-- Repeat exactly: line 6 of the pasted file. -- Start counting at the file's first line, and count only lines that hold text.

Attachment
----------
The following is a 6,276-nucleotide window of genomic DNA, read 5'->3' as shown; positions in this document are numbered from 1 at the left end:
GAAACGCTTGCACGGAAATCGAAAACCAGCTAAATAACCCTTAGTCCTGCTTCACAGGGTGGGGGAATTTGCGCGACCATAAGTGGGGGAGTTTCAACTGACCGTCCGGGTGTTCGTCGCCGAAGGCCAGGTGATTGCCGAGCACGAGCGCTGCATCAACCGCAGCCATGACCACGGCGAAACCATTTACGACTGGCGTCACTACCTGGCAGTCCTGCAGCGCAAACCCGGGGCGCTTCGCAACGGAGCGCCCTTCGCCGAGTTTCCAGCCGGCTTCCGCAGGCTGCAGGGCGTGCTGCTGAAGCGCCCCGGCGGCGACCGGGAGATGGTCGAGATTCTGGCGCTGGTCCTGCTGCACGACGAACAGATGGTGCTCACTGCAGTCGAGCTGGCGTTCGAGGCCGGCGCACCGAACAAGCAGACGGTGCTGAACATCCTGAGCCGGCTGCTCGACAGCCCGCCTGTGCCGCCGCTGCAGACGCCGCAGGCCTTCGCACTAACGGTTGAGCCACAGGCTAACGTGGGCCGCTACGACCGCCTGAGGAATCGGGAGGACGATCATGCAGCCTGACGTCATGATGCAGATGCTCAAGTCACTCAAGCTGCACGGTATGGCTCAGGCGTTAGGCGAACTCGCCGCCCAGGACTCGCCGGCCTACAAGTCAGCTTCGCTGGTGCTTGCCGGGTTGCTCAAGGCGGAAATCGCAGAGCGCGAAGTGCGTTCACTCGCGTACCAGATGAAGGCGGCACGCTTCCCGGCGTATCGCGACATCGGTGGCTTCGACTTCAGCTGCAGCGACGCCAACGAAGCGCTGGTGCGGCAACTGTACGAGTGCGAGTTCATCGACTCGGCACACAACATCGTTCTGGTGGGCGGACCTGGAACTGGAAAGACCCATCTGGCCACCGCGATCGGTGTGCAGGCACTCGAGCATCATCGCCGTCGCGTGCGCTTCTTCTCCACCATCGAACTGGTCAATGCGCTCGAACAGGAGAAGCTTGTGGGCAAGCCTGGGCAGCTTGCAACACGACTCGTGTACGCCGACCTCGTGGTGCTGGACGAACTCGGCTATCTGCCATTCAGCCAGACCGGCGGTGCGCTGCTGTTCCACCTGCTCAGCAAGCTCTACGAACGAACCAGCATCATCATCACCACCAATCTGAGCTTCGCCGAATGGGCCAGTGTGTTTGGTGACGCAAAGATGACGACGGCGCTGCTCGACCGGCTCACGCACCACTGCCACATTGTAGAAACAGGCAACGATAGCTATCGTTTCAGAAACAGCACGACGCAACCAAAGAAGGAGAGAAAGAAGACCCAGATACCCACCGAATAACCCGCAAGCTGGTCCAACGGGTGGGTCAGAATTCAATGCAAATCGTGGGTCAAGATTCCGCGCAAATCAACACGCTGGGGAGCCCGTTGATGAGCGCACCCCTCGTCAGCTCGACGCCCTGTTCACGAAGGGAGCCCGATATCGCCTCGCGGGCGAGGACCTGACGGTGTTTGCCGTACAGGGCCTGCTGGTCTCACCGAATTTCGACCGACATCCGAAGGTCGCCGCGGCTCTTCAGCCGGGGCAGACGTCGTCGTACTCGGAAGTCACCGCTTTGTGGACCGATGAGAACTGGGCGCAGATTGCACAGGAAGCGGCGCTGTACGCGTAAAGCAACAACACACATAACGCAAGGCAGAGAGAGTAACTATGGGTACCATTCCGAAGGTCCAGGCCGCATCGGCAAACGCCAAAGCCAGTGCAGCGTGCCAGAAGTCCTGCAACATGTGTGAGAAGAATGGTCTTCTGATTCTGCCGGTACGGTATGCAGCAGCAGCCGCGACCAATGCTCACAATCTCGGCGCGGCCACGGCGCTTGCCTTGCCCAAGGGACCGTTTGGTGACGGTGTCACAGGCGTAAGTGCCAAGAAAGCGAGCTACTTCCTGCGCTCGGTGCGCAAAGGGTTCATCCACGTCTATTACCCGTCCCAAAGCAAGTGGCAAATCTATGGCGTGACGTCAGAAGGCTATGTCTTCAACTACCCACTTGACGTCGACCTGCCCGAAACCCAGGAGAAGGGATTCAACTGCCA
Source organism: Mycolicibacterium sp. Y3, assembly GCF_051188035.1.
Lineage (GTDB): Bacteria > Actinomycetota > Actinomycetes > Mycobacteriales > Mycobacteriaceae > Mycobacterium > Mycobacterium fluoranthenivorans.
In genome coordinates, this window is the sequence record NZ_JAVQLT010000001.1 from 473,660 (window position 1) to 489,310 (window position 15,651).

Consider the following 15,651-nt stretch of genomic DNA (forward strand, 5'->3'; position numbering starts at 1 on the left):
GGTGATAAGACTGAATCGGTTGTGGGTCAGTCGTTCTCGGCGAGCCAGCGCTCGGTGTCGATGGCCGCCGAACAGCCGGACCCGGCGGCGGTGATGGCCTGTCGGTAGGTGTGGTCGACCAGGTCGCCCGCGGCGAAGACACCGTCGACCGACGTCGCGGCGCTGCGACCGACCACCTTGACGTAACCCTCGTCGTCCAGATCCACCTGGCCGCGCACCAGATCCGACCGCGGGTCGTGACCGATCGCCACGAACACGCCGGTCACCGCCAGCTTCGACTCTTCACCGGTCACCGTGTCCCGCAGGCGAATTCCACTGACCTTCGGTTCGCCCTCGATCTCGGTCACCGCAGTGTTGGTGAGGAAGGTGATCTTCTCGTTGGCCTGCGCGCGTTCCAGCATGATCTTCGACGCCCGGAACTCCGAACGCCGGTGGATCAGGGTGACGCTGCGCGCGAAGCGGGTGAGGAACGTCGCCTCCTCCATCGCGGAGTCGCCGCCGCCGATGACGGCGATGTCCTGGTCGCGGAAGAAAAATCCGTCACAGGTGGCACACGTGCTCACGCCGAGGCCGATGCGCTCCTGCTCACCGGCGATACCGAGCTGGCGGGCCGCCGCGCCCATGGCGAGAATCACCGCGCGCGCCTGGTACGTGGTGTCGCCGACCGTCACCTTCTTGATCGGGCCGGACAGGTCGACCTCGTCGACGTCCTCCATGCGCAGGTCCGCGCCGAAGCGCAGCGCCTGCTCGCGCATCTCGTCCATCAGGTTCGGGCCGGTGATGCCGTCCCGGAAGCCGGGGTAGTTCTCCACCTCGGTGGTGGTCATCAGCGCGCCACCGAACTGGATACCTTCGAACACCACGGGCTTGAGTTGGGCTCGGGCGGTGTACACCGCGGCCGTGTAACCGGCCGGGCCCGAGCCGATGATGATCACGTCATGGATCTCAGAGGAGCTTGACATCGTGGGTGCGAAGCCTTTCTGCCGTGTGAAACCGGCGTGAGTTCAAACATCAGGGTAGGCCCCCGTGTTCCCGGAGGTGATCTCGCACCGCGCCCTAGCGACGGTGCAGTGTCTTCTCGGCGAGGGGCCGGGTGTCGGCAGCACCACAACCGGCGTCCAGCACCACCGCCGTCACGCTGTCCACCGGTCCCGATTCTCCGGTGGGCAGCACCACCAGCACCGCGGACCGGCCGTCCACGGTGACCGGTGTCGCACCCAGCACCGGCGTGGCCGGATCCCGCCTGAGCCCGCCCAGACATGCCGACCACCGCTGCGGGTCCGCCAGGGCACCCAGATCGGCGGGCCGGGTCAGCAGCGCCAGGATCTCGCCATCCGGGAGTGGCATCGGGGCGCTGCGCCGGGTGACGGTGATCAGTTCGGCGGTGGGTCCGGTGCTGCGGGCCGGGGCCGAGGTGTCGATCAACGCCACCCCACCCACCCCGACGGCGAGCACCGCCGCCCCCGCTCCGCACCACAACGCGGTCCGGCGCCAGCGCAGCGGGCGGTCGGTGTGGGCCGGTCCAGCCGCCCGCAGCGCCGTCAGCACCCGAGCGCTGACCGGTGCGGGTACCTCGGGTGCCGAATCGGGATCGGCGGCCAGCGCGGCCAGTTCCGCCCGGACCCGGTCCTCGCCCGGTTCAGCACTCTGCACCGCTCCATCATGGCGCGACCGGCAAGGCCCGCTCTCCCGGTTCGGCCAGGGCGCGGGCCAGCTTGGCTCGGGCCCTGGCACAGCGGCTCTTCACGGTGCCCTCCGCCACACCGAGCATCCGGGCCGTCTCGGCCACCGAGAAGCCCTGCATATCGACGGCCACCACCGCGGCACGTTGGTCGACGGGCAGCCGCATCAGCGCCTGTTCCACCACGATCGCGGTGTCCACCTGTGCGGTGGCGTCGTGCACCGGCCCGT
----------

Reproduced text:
Consider the following 15,651-nt stretch of genomic DNA (forward strand, 5'->3'; position numbering starts at 1 on the left):